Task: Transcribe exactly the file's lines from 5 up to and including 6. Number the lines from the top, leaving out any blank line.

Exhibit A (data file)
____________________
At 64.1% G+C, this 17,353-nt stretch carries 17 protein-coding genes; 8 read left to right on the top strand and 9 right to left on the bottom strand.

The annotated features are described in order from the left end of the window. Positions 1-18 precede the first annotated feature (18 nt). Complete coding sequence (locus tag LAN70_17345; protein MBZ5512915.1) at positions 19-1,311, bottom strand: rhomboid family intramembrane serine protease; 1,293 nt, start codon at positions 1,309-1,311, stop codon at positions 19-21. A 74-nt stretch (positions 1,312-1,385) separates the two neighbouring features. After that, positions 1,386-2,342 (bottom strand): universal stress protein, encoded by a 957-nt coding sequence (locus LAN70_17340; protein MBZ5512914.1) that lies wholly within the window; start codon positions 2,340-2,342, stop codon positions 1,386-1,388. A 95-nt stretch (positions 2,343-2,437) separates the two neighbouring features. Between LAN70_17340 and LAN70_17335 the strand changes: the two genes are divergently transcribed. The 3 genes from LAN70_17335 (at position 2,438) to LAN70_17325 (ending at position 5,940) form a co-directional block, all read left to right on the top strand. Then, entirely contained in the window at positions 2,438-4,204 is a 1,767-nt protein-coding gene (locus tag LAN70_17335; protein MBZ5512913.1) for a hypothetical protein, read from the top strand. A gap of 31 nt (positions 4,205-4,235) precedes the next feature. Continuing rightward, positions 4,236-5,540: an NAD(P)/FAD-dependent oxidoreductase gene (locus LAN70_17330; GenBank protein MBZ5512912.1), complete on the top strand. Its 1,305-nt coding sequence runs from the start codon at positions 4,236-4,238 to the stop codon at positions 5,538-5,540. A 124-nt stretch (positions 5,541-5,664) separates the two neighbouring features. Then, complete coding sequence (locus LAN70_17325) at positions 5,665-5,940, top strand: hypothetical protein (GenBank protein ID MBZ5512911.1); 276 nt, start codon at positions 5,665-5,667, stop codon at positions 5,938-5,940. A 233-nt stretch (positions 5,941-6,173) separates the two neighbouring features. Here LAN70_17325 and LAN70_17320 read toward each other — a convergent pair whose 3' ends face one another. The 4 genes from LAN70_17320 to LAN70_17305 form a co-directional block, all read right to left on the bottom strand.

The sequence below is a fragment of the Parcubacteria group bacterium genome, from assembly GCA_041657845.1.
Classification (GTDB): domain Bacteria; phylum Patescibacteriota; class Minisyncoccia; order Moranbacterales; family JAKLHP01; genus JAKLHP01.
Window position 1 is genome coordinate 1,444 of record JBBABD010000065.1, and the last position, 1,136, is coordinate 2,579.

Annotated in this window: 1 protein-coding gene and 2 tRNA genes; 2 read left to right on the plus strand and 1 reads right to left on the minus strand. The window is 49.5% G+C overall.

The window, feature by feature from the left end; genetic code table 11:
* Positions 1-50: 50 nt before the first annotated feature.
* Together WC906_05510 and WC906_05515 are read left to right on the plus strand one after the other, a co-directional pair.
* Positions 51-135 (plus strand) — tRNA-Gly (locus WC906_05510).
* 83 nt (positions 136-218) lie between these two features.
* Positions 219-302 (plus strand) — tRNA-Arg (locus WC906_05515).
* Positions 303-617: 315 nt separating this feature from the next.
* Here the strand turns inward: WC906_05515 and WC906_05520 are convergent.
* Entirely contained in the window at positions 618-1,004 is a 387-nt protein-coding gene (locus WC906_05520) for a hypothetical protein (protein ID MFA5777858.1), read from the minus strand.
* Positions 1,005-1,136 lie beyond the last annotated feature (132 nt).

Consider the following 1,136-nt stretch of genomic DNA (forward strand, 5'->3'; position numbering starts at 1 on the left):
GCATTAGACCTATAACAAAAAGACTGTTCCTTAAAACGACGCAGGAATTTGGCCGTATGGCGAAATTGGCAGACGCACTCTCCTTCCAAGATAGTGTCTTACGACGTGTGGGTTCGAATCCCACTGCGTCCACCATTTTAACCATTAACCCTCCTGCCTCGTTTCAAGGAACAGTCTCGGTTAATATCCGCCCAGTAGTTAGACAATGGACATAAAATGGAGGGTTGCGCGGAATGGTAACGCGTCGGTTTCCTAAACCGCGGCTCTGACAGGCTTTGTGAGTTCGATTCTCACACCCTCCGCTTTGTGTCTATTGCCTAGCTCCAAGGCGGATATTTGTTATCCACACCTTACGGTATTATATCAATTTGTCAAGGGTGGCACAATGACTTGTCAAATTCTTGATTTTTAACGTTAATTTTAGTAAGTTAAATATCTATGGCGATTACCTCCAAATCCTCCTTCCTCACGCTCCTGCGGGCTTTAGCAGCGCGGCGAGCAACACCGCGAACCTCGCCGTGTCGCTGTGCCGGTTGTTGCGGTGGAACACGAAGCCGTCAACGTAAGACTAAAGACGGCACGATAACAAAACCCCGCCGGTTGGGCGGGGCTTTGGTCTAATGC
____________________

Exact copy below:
Window position 1 is genome coordinate 1,444 of record JBBABD010000065.1, and the last position, 1,136, is coordinate 2,579.

Annotated in this window: 1 protein-coding gene and 2 tRNA genes; 2 read left to right on the plus strand and 1 reads right to left on the minus strand. The window is 49.5% G+C overall.